I realized that was not the case when I ended up in the emergency room with an ugly gash in my forehead and a shiny black eye, following an unexpected fall one evening that I do not even remember. The last thing I remember was that I turned from one person to reply to someone else behind me and, boom, I was on the ground. The corner of my eye was imbedded in the corner of a metal heat vent and I could not move my legs or arms to right myself. I do not know what happened. They do not know what happened.
I DO know and remember well that someone called my husband. The nightmare image of him standing across the room with my nine month old son in his arms, blatantly casting judgment over me and telling my friends to call an ambulance because I was in no condition for him to take to the hospital. My stomach twists still today as I remember my baby seeing his mother lying on the ground while his father mentally assured him that I was unfit and would most likely be removed from his life as soon as possible. (This is my former spouse.)
In my young adult novel Abby, the main character relays an incident in the grocery store parking lot when her mother (recently diagnosed with MS) is cited by an ignorant bystander as being drunk and totally irresponsible for involving her own children in her public display of inappropriateness. Abigail is appalled, embarrassed, and anxious that her mother overheard the offensive remarks.
I, too, worry about the reactions of other people when they see me stumble along a perfectly clear and level walk way. It is even worse when I am accompanied by own son, husband (current and forever spouse), or other innocent escort. It is one thing to belittle me; but I take total offense when people I care about have to suffer the shame of knowing me. It is not fair to them. They didn’t ask to be associated with such a derelict.
The up side of this, though, is the creation of such labels as the Flop Drop. I mean, really. How can one even say this without giggling? MS is not funny. There is nothing amusing about “flopping” around, but the best way to cope with MS is with some inside humor. Folks in “the know” understand our need for little inside jokes like this.
Just call me an over achiever, but I have experimented with a variety of drop foot eliminators; including one of those wire-controlled devices designed to eliminate drop foot through electronic stimulus. I think it is probably a wonderful tool for folks who can afford it or whose insurance recognizes it as a viable treatment for MSers. Mine, unfortunately, does not; but, I could diverse very quickly onto the topic of what the "real" world views as important.
We have all experienced this. Because we cannot understand MS and because it cannot be categorized in black and white terms as far as definition, then there is no true documentation to make it a "real" disease; so funding for this imaginary condition is not justified with the powers who hold the purse strings. Whoops!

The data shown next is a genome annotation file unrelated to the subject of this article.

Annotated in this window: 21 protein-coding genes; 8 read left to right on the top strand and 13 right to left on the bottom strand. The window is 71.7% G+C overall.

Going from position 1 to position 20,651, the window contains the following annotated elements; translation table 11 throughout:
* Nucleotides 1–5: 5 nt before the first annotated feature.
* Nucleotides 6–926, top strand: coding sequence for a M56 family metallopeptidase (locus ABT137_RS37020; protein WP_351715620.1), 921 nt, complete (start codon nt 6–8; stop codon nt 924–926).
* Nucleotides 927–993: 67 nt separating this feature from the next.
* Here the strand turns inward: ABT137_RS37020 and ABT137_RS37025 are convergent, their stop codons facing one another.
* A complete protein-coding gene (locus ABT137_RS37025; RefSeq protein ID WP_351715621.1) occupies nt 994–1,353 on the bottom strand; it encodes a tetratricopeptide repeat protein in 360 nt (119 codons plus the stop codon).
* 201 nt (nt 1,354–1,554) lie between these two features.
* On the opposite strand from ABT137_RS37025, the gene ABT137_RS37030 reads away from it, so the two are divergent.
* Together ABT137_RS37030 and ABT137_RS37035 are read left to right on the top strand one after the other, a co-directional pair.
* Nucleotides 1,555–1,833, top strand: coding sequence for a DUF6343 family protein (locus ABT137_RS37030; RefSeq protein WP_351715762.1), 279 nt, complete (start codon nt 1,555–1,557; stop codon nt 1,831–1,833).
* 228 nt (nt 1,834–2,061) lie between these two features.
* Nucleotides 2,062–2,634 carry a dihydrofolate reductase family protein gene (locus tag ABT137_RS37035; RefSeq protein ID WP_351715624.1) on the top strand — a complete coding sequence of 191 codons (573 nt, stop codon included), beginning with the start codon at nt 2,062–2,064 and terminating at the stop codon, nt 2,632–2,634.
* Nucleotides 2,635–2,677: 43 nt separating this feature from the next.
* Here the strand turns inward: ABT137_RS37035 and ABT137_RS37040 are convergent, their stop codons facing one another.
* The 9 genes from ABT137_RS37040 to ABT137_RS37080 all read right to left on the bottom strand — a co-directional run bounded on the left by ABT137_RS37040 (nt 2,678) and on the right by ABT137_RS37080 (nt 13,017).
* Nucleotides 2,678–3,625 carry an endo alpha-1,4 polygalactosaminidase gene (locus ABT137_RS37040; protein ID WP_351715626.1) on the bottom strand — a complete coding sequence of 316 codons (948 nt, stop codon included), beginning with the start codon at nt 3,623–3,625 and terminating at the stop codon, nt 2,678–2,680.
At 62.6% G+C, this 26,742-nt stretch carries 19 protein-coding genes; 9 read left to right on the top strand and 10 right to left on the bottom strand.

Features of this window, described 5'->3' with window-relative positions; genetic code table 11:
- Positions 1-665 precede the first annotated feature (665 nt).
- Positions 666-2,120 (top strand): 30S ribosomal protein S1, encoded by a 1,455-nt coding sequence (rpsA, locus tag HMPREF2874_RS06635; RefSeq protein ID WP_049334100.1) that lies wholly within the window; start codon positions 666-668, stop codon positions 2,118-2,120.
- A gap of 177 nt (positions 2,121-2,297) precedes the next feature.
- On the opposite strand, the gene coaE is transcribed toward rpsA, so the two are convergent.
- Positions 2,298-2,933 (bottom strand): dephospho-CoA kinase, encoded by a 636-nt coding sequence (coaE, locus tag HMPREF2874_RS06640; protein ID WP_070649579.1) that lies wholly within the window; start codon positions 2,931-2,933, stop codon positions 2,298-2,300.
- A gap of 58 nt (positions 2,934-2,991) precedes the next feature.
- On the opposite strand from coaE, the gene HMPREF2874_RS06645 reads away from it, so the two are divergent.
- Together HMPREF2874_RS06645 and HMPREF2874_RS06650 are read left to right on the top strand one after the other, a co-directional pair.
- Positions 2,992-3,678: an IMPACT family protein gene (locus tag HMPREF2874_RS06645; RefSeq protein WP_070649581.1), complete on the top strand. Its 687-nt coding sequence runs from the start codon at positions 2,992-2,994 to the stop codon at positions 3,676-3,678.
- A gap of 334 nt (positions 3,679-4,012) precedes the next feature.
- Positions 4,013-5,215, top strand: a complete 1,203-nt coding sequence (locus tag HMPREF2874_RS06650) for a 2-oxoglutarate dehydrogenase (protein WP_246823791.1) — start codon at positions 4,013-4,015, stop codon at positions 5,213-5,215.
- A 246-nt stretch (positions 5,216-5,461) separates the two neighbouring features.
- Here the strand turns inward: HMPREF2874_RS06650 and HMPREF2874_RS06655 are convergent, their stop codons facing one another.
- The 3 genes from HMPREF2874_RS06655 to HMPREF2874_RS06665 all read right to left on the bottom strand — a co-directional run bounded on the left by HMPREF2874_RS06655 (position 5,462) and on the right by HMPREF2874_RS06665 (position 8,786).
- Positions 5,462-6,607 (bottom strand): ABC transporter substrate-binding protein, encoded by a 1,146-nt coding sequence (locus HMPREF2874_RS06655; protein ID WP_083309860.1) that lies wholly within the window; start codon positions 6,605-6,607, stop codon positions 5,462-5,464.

Showing my cynical persona.
It's me. I'm back: Miss Positive.
I have discovered several alternatives to the expensive, manufactured suggestions. The problem with drop foot and properly fitting shoes seems to be with how the foot is positioned within the confines of the shoe. You can actually rig a small bungee cord attachment in the shoe that forces the front of the foot to lift at the appropriate time when taking a step.
This Flop Drop thingy sounds like an interesting and affordable idea. Sure, it's another money maker for some enthusiastic inventor, but some of mankind’s best ideas have evolved from unexpected activities. (Who would have thought that flying a kite would start this whole electricity fad?)
After closely analyzing this Flop Drop device, I think I understand the physics of it. At first, I thought that I could probably rig a similar doohicky (West Virginia slang for thingy; thingamajig; whatchamacallit), without the 'professional' accessorizing that I am certain this factory-made tool includes. As far as I can tell, the most important part of the Flop Drop tool is the tiny bungee cord that seems to control the entire process.
Because I am just not crafty enough to put something like this together, I try to remember to do some leg lifts while sitting on the couch. Walking in place for ten minutes or more often helps, as long as you concentrate on lifting the heel, which forces the front of the foot to elevate.
My favorite footwear needs to fit securely to the foot and not slip up and down on the heel. Clarks is my go-to brand, but can be pricey. I look for a bargain and when I find it, I wear the soles off my purchase. Flip flops just do not work for me and even the hint of a high heel is absolutely a no-go. I like boots in the fall and winter months and a comfy sneaker, securely laced, is good year ‘round.
Okay, quit snooping my closet. If you want to know more about flop drop, check out this website.
ttps://www.amazon.com/Have-Whats-Your-Super-Power (Try not to be blinded by the accumulating awards this book is receiving. It is becoming really shiny!)
I actually love feet...Not necessarily in the fetish sense, but I admire attractive feet. Well-pedicured feet make me happy. Admittedly, I am also prone to judge a person by their attention to their feet. Sorry...
Many foot issues cannot be helped or are not the fault of the foot owner. I understand and sincerely appreciate this, but I also know that we are responsible for being as attentive a possible to such details n appearance and health. Take care of those feet! Even when they fail to physically support us, they are an important body part.
Love them, lotion them, stretch them, massage them, give them good shoes, treat them to a new pair of comforting socks! (It is fast approaching official sock weather! Indulge!)
So, whether you plain to point those toes this weekend,
or plant those toes,
remember to stretch those feet,
Enjoy the weekend!